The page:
ProPhorce™ SR 130, a product that has been on the market for more than a decade, provides animals with butyric acid ions in form of a triglyceride of butyric acid or tributyrin. Tributyrins are produced via esterification technology, a synthesis process that allows to combine the alcohol glycerol with carboxylic acids (organic acids) to form mono-, di- and triglycerides of the used acids. The hereby produced triglycerides are extremely stable and are able to by-pass the upper part of the gastrointestinal tract of the animals and reach the small intestine. There they are subsequently hydrolysed by pancreatic enzymes to give monoglycerides and free acids which ensures the targeted release of the active molecules where they are most needed.

The foundation to power production

ProPhorce™ SR 130 has been used in broiler production consistently all over the world. One of the major features of the product is its positive impact on gut morphology which results in benefits such as better feed performance and better animal performance. The most consistent modes of action of Perstorp’s tributyrin that can be observed in broilers are the improved villi height and improved villi height to crypt depth ratio.

A trial that was run at the Shandong Agricultural University in 2015 with 1080 Arbor Acre broilers divided into 6 dietary treatments showed the efficacy of the product in improving gut morphology not only in comparison to a negative control diet but also in comparison to a diet containing both bacitracin and colistin as antibiotic growth promoters at both day 14 and 28 of age.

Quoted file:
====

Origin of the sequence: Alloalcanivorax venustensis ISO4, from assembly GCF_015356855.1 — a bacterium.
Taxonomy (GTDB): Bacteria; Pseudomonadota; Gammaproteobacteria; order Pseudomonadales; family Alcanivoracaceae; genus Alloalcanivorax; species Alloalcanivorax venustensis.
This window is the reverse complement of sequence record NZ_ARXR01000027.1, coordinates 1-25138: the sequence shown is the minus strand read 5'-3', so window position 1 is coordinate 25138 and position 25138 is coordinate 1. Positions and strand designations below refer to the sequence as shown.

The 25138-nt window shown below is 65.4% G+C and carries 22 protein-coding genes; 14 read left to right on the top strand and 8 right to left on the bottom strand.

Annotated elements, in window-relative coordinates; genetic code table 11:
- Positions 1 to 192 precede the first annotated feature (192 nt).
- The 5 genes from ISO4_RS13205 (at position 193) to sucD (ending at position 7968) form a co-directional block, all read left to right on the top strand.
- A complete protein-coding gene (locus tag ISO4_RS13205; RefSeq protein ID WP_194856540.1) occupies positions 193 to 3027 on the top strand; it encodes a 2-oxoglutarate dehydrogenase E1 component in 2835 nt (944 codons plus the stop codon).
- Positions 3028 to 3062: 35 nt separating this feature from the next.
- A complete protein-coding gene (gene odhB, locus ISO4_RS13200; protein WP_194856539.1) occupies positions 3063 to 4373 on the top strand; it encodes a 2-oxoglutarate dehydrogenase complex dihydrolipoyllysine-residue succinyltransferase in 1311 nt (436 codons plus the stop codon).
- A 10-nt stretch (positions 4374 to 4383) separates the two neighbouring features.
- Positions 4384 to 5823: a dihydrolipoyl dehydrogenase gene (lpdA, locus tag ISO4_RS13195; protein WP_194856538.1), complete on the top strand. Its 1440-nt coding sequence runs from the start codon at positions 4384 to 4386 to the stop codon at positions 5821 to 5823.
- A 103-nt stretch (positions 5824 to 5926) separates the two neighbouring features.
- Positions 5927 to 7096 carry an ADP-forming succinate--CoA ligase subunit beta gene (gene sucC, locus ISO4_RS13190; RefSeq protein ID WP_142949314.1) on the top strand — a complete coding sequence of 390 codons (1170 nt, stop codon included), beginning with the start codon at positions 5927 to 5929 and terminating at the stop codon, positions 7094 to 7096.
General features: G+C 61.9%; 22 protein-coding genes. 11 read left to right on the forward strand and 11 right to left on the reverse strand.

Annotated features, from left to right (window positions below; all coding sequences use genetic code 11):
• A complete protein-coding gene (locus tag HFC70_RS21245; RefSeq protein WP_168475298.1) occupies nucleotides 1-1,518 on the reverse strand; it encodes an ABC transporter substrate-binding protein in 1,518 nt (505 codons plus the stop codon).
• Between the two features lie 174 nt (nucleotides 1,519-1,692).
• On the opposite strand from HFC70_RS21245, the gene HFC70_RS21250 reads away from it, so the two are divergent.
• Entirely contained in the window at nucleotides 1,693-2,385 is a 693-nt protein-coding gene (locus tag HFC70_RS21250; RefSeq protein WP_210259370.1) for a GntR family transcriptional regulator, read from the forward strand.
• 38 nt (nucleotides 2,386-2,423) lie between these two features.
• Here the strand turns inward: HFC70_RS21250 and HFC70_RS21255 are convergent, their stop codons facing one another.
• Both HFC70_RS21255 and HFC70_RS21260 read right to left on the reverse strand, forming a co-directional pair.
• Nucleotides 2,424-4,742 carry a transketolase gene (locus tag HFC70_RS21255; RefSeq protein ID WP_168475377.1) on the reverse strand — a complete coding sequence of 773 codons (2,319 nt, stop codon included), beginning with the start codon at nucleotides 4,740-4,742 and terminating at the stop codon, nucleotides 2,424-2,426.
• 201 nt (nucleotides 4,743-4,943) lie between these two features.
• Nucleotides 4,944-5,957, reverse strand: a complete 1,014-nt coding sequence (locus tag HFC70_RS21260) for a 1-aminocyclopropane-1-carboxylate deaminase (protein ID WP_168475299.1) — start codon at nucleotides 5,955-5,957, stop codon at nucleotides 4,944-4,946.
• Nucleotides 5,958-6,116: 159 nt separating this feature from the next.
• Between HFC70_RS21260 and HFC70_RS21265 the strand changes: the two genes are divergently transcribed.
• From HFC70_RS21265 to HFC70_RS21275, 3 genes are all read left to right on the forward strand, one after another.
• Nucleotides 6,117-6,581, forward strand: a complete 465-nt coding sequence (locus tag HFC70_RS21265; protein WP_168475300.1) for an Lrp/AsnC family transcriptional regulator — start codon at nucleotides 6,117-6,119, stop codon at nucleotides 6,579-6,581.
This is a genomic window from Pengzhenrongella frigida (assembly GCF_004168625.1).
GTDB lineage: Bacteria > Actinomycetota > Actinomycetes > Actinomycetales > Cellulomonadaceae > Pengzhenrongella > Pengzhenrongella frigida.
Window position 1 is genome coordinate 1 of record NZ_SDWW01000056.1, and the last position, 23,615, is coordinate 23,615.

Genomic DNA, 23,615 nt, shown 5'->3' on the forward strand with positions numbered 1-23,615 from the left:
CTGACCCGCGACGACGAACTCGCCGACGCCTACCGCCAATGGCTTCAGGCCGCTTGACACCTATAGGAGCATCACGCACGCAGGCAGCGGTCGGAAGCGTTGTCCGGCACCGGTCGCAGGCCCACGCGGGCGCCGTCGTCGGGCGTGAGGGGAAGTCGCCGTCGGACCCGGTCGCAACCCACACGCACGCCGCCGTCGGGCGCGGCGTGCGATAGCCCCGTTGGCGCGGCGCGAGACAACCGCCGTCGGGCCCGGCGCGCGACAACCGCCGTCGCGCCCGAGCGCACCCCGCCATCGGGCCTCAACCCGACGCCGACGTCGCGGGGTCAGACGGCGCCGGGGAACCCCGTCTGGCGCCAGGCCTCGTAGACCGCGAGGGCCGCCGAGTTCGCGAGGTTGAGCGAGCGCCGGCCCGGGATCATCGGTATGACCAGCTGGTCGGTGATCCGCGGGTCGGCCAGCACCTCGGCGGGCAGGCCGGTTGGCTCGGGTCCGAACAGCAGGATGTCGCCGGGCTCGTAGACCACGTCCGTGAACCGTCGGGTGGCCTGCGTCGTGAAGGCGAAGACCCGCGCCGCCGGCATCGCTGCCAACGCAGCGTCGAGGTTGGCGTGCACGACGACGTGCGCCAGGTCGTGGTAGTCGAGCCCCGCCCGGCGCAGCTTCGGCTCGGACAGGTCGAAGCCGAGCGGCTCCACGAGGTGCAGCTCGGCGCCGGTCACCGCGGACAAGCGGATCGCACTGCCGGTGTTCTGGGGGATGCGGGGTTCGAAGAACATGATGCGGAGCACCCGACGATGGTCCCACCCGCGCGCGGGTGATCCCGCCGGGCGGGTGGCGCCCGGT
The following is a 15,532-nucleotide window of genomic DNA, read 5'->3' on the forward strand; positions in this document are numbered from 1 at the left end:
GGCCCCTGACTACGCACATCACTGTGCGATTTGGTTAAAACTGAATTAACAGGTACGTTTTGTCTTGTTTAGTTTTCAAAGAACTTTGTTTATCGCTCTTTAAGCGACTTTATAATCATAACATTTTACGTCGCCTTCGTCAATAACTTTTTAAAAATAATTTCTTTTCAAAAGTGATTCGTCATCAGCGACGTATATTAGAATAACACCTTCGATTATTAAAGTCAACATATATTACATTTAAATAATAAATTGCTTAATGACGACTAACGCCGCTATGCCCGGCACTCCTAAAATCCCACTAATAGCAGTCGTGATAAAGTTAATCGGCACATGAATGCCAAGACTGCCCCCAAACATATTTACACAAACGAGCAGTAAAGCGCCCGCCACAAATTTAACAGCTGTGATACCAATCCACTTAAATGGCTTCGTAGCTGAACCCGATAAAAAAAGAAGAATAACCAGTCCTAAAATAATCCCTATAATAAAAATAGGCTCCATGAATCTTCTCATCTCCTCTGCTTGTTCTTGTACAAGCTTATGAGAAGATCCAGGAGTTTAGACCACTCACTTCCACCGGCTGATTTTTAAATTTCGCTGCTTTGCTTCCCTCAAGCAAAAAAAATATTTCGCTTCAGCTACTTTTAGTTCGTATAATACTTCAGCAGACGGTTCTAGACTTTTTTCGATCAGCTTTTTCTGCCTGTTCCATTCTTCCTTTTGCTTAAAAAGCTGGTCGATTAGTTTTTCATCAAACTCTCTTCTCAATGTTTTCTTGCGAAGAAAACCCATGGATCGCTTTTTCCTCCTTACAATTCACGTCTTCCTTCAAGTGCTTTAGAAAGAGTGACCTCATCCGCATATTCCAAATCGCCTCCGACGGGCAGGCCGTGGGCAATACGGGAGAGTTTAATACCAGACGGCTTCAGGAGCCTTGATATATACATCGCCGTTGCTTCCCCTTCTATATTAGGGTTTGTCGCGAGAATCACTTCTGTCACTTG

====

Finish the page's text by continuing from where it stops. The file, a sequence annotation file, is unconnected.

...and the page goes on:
- T1 negative control
- T2 positive control diet with 20 mg/kg bacitracin and 5 mg/kg colistin sulphate
- T3  positive control diet with 500 mg/kg ProPhorce™ SR 130 in the starter diet
- T4 positive control diet with 500 mg/kg ProPhorce™ SR 130 in starter and finisher diet
- T5 negative control diet with 500 mg/kg ProPhorce™ SR 130 in the starter diet
- T6 negative control with 500 mg/kg ProPhorce™ SR 130 in starter and finisher diet
Supplementation of ProPhorce™ SR 130 had significantly higher villi length in duodenum, jejunum, and ileum, significantly lower crypt depth in ileum and significantly higher villi height to crypt depth ratio in jejunum and ileum at 28 days of test period compared to the negative control (see table). ProPhorce™ SR 130 is an excellent product to improve the intestinal histology of broilers.

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Improvements in intestinal morphology but also a general positive impact on gut health result in the overall benefit of performance improvement. ProPhorce™ SR 130 trials run over the years after the first product launch in 2012 and in many different production realities prove, that the product is an excellent feed additive and a perfect foundation to ensure production gains in broilers.  

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Written by  Antonia Tacconi, PhD
Global Product Manager – Gut Health
Perstorp Animal Nutrition